The sky served as the classroom for Gahanna Middle School East students and staff last week.
Jill Beaver, the school's assistant principal, said everyone was so excited about the Aug. 21 solar eclipse that they're already talking about the next one in 2024.
"All students with parental permission were able to see the eclipse with the protective glasses purchased by the PTA," Beaver said.
While wearing the eclipse-viewing glasses, Beaver and principal Brad Barboza explained the do's and don'ts of viewing as part of morning announcements that day.
"We had a few laughs from staff and students," Beaver said.
The schools' students took turns going outdoors in groups to view the solar eclipse while others live-streamed it online.
"Teachers had lessons that included writing surrounding observations of the eclipse both live and recorded," Beaver said. "Most kids were able to observe the eclipse even with the cloud coverage. The students were very interested in the view when they were able to go outside."
Personally, Beaver said she found it interesting, especially when the clouds went away and the eclipse was viewed more clearly.
Josh Goody, a science teacher at the school, said the patterns of the Earth, moon and sun are big topics within the seventh-grade state education standards, so he was excited for an opportunity to showcase something he talks about every year.
"The kids were awesome to watch during this experience, because their reactions were so great," he said. "Many of them were amazed at being able to see this rare event and thought it was incredible to see something that we talk about frequently.
"We also asked students to listen to the nature around them and observe how nature handles this event. Students were amazed at how earlier in the day, there were birds chirping and sounds everywhere but during the eclipse, it was so incredibly quiet," Goody said.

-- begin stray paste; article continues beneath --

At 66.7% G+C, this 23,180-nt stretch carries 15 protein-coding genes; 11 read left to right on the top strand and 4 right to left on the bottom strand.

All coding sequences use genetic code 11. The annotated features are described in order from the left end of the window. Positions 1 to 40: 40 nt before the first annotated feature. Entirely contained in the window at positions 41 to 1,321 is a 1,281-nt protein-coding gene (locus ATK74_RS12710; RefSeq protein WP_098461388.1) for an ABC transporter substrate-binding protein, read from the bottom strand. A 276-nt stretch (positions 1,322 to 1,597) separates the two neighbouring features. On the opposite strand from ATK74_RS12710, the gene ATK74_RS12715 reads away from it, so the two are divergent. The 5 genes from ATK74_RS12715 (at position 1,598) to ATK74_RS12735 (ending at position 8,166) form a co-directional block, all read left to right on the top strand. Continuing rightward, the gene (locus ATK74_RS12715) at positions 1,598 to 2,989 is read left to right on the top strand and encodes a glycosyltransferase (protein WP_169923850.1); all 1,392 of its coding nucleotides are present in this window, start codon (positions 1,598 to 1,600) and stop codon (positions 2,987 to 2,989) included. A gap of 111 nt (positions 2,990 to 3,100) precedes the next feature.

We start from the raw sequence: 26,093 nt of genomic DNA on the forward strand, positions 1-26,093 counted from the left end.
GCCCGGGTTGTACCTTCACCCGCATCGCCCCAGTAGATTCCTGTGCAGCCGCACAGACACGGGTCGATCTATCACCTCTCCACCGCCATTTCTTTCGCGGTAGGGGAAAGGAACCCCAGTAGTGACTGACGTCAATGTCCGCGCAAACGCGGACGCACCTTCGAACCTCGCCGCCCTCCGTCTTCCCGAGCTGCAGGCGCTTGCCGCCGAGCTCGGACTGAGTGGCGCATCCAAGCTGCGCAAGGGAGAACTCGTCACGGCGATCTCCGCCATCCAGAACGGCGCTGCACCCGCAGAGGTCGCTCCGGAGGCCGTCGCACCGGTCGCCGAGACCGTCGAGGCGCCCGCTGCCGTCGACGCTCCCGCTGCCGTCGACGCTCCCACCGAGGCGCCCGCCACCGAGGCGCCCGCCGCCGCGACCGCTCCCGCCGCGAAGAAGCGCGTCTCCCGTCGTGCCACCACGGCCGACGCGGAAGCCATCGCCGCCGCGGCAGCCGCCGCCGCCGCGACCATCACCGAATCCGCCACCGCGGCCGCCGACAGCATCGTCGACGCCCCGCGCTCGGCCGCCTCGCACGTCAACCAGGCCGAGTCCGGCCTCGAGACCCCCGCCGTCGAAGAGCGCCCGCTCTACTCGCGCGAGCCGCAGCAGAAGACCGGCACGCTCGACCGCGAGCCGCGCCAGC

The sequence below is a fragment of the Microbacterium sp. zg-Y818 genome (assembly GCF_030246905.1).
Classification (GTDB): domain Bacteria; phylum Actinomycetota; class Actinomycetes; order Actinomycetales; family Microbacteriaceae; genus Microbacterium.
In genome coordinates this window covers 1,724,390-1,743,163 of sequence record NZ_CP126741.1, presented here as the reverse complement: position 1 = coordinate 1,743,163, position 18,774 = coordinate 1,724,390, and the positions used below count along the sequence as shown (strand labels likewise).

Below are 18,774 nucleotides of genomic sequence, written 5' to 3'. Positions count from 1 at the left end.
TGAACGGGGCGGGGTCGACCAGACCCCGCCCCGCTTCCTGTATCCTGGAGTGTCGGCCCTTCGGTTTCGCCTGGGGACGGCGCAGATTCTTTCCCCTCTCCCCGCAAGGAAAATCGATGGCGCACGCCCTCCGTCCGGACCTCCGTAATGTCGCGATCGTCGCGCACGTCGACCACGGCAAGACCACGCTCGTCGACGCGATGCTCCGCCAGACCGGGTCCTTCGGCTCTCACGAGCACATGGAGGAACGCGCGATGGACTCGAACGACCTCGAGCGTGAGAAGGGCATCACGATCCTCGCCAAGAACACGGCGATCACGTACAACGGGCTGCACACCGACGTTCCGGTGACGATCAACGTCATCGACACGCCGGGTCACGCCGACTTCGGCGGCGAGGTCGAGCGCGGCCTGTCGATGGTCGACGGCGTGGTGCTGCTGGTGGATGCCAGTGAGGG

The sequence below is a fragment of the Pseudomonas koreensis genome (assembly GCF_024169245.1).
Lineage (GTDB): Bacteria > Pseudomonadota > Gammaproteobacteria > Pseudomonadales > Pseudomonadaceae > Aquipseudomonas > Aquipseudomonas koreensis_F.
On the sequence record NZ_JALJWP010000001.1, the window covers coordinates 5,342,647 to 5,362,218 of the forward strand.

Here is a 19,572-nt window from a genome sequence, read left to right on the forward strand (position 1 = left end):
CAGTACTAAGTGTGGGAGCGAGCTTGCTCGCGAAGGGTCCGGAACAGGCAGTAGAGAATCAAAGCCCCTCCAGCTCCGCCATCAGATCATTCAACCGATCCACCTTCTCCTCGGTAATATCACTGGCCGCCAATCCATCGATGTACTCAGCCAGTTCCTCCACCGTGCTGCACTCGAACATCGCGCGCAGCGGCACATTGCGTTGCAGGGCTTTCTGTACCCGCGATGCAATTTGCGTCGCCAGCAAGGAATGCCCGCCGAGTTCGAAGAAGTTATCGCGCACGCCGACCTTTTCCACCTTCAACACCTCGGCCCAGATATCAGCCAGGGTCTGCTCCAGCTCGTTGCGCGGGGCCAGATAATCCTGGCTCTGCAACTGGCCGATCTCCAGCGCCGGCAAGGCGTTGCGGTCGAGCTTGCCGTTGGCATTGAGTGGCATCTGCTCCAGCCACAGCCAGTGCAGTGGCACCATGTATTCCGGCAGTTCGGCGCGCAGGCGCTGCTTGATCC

Being able to view the live-stream coverage from NASA and see how many people had gathered to watch the eclipse across the country also really helped students understand how important an event it was, Goody said.
After a safety talk and brief overview, the staff allowed students to think independently about what was happening, and let them formulate an understanding from the things they were seeing.
"We guided them with questions to think about and tried to explain, but students were left to form the understanding on their own from what they could observe," Goody said. "We live-streamed NASA's website on our Smart Boards that featured watch parties from around the country where there was a total eclipse, like Nebraska and Kentucky."
Students also used their new Chromebook laptops to watch other sites that were live-streaming the eclipse around the country.
"While students were using this technology to view the eclipse and developing their understanding of how the moon, Earth and sun are aligned, the seventh-grade staff was taking small groups (seven students for each teacher, 50 total) outside to witness the event," Goody said.
"After a few minutes of looking at the eclipse with their eye-protective glasses, teachers would come in and switch out a new group for the experience," he said.
The groups rotated from 2 to 2:45 p.m., when the moon's coverage of the sun was highest -- about 86 percent from Gahanna's viewing area.
After the eclipse, students worked on a conclusion sheet which had questions they needed to research for more complex understanding, Goody said.
The seventh-grade science teachers then reviewed all the information with students and helped fill in the holes where students had misunderstandings or questions.
"The inquiry, research and guided learning while witnessing an incredibly awe-inspiring event left many students with a deeper understanding of the movements of the Earth, moon and sun, and an appreciation for how cool nature can really be," Goody said.